Left & Right Brained vs. Left & Right Sided
I recently had an interesting discussion with a friend on this subject, and I am interested in hearing what you all think.
The brain is supposedly divided into two halves: the left half, which is the thinking and reasoning side; and the right half, which is the instinct and survival side. The Parelli's use the terms "right brained" if the horse is acting fearful, and "left brained" if they are using thinking or reasoning skills.
Most horses seem to prefer people to be on their left side, whether it is leading, grooming, tacking up, clipping, bathing, etc. Some are spookier at objects on their right side, but are fine with objects to their left.
What is your explanation for this? Do horses react more from things on their right because it is the fearful right side of their brain, or because humans have made them that way by doing things mostly from the left?
I'm on the "humans make them that way" side, but I am interested in hearing everybody's opinion. Thanks! :D
What I've always gone by (And please correct me if I"m wrong, probably am... lol) Horses don't differentiate between sides, what is normal on one side, isn't normal on the other. Therefore you have to teach them from both sides, like always saddling up on the same side (but with work you can do it from both sides) and desensitizing and such. I just always went with the "Learn it on One side, then Learn it on the Other."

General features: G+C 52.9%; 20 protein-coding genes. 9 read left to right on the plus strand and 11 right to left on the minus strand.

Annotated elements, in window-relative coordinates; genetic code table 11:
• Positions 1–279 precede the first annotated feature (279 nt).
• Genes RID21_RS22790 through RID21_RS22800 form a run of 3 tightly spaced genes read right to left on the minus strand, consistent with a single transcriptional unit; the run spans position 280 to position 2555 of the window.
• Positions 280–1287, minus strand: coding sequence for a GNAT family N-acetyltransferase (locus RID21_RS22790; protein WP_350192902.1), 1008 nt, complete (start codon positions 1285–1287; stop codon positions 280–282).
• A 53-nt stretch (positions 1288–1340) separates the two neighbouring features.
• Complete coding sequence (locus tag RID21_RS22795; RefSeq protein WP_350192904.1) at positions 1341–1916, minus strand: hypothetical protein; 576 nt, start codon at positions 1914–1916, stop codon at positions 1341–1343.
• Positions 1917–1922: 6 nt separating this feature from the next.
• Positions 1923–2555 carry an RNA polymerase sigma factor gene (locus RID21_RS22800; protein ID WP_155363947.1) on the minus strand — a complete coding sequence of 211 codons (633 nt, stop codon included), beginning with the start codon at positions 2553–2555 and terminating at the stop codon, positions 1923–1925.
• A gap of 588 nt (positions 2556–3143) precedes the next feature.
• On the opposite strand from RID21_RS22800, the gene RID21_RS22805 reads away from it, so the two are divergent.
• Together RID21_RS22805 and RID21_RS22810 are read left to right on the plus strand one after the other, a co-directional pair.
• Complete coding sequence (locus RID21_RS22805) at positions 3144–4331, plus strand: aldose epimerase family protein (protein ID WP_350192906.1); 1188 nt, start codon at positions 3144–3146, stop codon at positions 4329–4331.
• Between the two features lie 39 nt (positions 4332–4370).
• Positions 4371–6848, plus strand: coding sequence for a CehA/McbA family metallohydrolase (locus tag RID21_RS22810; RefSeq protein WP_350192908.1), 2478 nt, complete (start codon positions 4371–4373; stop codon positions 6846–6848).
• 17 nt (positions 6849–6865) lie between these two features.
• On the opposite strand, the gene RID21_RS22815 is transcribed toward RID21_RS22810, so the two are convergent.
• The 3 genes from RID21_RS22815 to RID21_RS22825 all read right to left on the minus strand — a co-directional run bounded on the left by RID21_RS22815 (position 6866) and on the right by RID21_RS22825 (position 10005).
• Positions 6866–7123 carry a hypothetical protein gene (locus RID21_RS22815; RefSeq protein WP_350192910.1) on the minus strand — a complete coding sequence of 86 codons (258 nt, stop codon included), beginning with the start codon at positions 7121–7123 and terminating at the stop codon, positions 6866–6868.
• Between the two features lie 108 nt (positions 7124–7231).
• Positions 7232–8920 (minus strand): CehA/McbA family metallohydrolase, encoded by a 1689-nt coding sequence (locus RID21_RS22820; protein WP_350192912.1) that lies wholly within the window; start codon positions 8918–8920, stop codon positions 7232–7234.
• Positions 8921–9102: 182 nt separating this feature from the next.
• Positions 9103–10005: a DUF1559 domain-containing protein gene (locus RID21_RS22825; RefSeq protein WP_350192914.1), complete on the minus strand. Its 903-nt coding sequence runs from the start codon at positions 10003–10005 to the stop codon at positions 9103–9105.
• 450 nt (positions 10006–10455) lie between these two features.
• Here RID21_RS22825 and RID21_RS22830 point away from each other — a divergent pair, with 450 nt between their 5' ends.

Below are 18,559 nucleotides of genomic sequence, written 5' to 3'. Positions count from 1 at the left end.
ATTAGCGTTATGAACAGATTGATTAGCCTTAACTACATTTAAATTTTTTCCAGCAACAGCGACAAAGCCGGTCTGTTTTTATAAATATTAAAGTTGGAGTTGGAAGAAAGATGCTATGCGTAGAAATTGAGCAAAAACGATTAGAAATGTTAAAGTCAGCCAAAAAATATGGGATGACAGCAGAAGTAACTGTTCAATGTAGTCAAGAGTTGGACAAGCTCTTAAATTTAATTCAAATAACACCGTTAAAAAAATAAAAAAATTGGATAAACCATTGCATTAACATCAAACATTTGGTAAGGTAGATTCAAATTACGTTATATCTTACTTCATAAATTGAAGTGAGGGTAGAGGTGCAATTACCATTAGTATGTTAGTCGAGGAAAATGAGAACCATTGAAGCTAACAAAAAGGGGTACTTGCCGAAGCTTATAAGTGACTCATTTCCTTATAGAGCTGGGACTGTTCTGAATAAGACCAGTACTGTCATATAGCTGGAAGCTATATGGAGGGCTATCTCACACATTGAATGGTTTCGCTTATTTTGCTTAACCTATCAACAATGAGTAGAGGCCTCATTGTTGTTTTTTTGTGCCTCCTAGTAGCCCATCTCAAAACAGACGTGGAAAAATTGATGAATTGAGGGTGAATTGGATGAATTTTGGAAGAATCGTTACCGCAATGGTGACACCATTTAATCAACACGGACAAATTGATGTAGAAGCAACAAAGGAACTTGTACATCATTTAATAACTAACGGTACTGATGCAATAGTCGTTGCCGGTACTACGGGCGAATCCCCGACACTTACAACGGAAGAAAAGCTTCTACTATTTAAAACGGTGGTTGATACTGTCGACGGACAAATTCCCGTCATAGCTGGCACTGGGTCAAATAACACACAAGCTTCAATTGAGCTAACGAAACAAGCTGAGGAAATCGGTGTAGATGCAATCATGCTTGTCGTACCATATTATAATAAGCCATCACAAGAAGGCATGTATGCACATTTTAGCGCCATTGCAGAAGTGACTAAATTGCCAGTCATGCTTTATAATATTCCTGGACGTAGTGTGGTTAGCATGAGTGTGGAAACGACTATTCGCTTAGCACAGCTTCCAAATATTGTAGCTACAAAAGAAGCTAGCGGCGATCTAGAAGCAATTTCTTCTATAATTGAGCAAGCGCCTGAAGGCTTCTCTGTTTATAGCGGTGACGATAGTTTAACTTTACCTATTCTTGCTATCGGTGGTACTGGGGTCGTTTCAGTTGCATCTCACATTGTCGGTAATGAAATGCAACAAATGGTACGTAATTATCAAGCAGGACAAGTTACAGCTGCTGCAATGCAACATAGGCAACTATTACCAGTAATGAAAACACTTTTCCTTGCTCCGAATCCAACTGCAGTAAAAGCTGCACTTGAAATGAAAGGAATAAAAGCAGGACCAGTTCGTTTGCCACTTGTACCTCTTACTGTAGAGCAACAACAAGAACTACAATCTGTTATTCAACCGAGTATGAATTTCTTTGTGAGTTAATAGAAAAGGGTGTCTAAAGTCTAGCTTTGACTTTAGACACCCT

But the whole left side thing could be a "We've always done it that way" thing....
Also, from my bio classes and such, the left side of the brain controls the right side of the body, and vice versa but with humans, is it the same with horses? haha
Interesting thought.... Lol You've got my mind pondering now. :P
There is something to different sides of the brain "thinking" differently. Look up a copy of Drawing on the Right Side of the Brain. It's an art book, but it's written to help the non-artsy let go of the supposedly more analytic left side of the brain and reproduce what they see through the more creative right side. Very interesting book, with lots of comparison exercises to show how each "brain" sees and reproduces the world in drawing.
Supposedly, also in people, the stereotypes associated with "handedness" are attributable to the sides of the brain and that each side manages the opposite side of the body. So, southpaws are right-brain dominant, so more artistic, creative, and less analytic and organized, and vice-versa for the left-brain dominant right handed person, goes the theory.
As far as horses being more comfortable with things on the left vs. the right side of their body, I believe that that's purely a result of time spent on a given side.
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